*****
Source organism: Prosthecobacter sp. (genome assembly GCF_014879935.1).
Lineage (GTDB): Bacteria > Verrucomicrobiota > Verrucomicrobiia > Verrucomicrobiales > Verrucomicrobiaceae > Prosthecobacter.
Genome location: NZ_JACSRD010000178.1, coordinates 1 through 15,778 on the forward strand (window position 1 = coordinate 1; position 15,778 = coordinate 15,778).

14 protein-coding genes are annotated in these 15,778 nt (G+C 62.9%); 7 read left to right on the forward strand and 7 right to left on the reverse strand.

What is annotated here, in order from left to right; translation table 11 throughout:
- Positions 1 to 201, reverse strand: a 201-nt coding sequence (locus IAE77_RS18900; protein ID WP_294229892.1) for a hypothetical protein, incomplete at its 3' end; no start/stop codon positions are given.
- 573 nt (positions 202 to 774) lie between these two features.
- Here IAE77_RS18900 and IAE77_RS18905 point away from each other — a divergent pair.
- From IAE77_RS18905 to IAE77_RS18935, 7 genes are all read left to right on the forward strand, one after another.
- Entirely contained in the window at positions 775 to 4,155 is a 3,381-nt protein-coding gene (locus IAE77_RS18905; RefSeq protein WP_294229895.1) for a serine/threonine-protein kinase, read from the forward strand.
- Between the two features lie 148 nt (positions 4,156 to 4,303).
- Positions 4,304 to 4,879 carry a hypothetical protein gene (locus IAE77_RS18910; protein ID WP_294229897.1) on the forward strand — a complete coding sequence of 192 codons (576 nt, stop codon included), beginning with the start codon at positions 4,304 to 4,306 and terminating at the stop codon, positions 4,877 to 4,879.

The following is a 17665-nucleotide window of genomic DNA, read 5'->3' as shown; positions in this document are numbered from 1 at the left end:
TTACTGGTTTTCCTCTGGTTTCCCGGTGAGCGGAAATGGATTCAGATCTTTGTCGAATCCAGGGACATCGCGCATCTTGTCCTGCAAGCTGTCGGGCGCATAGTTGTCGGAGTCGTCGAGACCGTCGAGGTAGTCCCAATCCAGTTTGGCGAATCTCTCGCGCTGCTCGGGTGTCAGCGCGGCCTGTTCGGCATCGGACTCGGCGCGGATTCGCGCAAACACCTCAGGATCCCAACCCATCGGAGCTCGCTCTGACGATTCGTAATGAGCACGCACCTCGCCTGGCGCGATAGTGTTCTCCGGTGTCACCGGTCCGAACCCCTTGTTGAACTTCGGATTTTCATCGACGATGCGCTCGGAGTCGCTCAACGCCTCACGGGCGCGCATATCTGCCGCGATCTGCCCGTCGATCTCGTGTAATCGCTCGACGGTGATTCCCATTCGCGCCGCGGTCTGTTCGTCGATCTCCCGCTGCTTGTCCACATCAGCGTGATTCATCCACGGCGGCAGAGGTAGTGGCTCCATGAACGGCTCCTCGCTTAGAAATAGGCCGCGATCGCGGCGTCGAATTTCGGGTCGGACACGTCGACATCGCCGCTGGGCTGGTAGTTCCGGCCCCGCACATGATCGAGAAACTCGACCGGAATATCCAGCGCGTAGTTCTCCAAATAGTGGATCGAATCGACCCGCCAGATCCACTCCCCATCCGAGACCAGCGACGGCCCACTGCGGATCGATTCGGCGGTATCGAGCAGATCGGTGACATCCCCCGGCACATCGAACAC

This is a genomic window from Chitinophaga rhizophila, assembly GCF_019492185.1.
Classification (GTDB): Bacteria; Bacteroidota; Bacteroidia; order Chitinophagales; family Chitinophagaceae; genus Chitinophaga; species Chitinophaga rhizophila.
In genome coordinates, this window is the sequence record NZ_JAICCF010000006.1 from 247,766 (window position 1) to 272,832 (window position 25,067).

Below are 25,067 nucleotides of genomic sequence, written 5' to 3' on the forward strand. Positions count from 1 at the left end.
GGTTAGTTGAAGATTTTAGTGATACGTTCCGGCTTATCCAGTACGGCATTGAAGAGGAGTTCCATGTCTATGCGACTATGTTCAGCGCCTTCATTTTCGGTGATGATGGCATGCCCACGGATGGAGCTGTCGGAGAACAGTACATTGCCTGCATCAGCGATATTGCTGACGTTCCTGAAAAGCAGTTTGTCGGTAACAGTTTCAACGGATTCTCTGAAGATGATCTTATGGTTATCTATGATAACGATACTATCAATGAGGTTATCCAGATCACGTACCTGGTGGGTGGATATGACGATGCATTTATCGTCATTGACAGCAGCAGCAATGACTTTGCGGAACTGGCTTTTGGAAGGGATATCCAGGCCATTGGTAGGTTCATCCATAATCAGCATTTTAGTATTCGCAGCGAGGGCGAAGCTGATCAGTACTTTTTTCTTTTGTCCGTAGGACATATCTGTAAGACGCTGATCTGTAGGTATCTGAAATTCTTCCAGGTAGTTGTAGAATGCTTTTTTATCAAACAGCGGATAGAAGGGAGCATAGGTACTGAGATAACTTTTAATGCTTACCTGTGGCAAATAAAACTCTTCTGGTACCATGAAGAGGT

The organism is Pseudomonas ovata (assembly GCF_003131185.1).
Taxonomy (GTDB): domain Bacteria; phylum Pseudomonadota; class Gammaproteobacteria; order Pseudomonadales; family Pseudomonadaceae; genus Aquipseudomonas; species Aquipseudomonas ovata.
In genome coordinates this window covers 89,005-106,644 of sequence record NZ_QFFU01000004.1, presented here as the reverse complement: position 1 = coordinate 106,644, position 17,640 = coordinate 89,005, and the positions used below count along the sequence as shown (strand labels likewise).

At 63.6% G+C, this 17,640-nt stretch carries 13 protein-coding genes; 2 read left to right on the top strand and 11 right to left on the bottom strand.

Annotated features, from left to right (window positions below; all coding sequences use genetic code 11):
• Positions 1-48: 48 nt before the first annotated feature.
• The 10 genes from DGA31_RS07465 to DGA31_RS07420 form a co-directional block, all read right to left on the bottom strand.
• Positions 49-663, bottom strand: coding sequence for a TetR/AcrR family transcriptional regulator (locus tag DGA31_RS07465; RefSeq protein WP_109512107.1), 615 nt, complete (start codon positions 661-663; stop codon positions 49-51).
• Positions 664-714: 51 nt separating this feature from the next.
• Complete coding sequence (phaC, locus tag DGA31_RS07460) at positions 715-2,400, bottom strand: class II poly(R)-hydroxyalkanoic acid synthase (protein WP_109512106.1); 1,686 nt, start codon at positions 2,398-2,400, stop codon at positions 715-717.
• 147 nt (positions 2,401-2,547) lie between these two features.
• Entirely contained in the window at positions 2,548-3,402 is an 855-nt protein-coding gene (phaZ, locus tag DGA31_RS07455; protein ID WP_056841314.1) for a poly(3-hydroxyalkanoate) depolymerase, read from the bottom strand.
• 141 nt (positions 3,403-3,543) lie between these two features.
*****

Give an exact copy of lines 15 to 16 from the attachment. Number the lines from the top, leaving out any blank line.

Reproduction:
This is a genomic window from Chitinophaga rhizophila, assembly GCF_019492185.1.
Classification (GTDB): Bacteria; Bacteroidota; Bacteroidia; order Chitinophagales; family Chitinophagaceae; genus Chitinophaga; species Chitinophaga rhizophila.